Geshe Michael Roach, spiritual director of Diamond Mountain University and Retreat Center, has broken his silence regarding the death of Diamond Mountain University student Ian Thorson. The incidents of which read like a Hollywood thriller–a three year spiritual retreat in the desert and a married couple dealing with issues of alleged domestic abuse said to be fueled by spiritual influence. Both are asked to leave the retreat grounds, their whereabouts are unknown for two months until an emergency phone call is made from a cave in the middle of the desert.
Geshe Michael Roach gives a detailed account in an open
letter explaining the
events that led to the dismissal of Diamond Mountain co-founder and spiritual
director Lama Christie McNally and her husband Ian Thorson. The dismissal came
from the Diamond Mountain Board of Directors after allegations of physical
abuse were made. According to the letter, McNally openly addressed issues of
“mutual spousal abuse” at a meeting held in February. Thorson had previous
incidents in which he was said to be physically violent with other students at
the retreat centre. Both McNally and Thorson left Diamond Mountain on February
20th without any indication of where they were going. The only
person who knew of their whereabouts was McNally’s personal attendant. McNally
called the retreat centre on April 22nd in need of help as Thorson
was suffering from a dire medical emergency. They were found in a cave on
federal lands southwest of the Diamond Mountain grounds. Thorson later died of
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explaining why she and her husband decided to stay within the boundaries of the
retreat centre. It was said to be because of McNally’s dedication to her 37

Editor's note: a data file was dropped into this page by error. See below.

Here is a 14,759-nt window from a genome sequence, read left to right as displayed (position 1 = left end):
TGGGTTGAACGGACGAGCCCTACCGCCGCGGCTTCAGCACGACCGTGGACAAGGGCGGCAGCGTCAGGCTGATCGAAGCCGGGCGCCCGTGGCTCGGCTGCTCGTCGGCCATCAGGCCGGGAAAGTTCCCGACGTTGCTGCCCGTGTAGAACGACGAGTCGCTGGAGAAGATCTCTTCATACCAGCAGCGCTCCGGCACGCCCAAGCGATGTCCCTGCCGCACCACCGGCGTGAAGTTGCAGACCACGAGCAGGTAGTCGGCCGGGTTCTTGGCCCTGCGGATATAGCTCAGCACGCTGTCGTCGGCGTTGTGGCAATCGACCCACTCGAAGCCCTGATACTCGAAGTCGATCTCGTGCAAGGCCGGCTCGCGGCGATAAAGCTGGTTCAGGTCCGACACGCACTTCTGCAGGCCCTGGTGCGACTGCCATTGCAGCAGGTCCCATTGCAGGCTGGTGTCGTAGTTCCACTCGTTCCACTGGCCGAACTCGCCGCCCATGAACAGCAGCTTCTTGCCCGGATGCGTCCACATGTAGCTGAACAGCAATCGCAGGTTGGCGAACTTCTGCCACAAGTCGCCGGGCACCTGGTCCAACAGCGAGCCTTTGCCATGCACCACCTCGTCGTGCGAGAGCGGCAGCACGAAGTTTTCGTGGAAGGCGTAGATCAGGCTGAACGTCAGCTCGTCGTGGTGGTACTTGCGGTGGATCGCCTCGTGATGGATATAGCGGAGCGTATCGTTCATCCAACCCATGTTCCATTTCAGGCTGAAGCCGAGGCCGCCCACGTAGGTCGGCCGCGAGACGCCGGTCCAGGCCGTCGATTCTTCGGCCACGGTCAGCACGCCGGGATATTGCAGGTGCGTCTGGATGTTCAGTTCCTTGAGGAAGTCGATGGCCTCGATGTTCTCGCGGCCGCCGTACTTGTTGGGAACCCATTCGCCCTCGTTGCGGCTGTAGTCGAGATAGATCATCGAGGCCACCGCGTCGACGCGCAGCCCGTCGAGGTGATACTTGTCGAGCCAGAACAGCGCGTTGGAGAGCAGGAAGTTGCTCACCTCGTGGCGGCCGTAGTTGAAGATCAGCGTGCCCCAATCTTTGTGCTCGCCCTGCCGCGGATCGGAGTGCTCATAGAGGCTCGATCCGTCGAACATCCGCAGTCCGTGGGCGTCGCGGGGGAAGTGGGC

students that she decided to stay close and provide continued support during
their retreat. Devotion she has; however McNally’s training and qualifications
as both a spiritual leader and director are not so certain.
McNally’s credentials and educational background as well as how and where she acquired the title of Lama.
Traditional Tibetan Buddhist monks typically undergo over 20 years of training
and practice before becoming spiritual leaders or are ordained as lamas. This
is not to say that McNally’s intentions were not pure of heart. She had many
loyal followers at Diamond Mountain. However, it is unfair, irresponsible, and
even potentially dangerous to misrepresent oneself as a spiritual guide without
circumstances at Diamond Mountain, a man has tragically lost his life, and
McNally is now mourning the loss of her husband. Certainly this is unusual drama
for a retreat center based on spirituality to cultivate inner peace. Clearly
the couple had conflict within their marriage, but it seems they relied solely
on their spirituality to resolve these issues instead of seeking proper
psychological help. It’s hard to know if this tragedy could have been
prevented, but perhaps it can serve as a lesson on how to appropriately use our
spirituality. If we rely too heavily on meditation to “bliss out” or avoid
emotional pain, we may not taking responsibility for our feelings and actions,
and we could be using our spirituality to bypass the real inner wisdom that can
be gained from it.
Will this tragedy wake up the yoga
community to the dangers of spiritual bypassing?